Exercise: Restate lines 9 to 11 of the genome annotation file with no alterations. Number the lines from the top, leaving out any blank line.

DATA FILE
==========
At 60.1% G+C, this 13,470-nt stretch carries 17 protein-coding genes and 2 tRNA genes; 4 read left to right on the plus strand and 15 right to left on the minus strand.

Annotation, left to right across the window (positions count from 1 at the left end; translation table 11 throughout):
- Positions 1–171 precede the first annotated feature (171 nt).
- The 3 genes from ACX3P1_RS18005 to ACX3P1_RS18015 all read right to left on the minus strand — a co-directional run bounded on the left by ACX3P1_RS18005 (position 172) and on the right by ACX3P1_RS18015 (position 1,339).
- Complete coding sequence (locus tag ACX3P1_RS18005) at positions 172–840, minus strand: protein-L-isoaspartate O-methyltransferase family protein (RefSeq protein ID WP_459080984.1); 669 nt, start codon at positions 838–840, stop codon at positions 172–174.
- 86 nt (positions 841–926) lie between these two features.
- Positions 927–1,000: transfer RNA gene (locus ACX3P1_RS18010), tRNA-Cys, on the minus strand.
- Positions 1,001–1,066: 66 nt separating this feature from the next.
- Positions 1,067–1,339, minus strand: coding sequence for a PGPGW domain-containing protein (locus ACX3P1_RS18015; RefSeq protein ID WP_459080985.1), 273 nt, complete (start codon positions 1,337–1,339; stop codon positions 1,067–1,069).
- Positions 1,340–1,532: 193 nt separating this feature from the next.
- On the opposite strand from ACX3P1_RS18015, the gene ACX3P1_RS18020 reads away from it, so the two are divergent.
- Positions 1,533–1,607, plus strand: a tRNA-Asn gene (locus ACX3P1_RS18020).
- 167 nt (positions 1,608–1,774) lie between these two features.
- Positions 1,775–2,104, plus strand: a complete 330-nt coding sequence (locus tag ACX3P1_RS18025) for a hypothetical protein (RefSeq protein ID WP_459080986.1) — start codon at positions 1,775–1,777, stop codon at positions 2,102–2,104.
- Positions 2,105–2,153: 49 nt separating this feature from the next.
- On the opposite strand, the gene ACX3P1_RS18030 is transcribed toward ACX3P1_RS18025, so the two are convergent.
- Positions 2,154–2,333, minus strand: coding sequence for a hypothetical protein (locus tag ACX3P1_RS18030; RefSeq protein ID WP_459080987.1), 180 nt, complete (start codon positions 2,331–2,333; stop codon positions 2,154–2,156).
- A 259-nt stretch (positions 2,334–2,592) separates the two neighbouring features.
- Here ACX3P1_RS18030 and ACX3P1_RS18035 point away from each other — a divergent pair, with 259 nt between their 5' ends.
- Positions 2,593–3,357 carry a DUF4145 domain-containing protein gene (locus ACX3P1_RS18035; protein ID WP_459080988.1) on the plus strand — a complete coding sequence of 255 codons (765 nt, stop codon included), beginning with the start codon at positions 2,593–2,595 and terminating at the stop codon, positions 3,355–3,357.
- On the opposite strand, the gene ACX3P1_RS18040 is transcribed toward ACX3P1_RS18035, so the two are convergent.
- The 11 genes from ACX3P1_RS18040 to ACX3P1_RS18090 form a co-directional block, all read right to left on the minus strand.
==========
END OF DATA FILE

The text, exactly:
- Positions 1,067–1,339, minus strand: coding sequence for a PGPGW domain-containing protein (locus ACX3P1_RS18015; RefSeq protein ID WP_459080985.1), 273 nt, complete (start codon positions 1,337–1,339; stop codon positions 1,067–1,069).
- Positions 1,340–1,532: 193 nt separating this feature from the next.
- On the opposite strand from ACX3P1_RS18015, the gene ACX3P1_RS18020 reads away from it, so the two are divergent.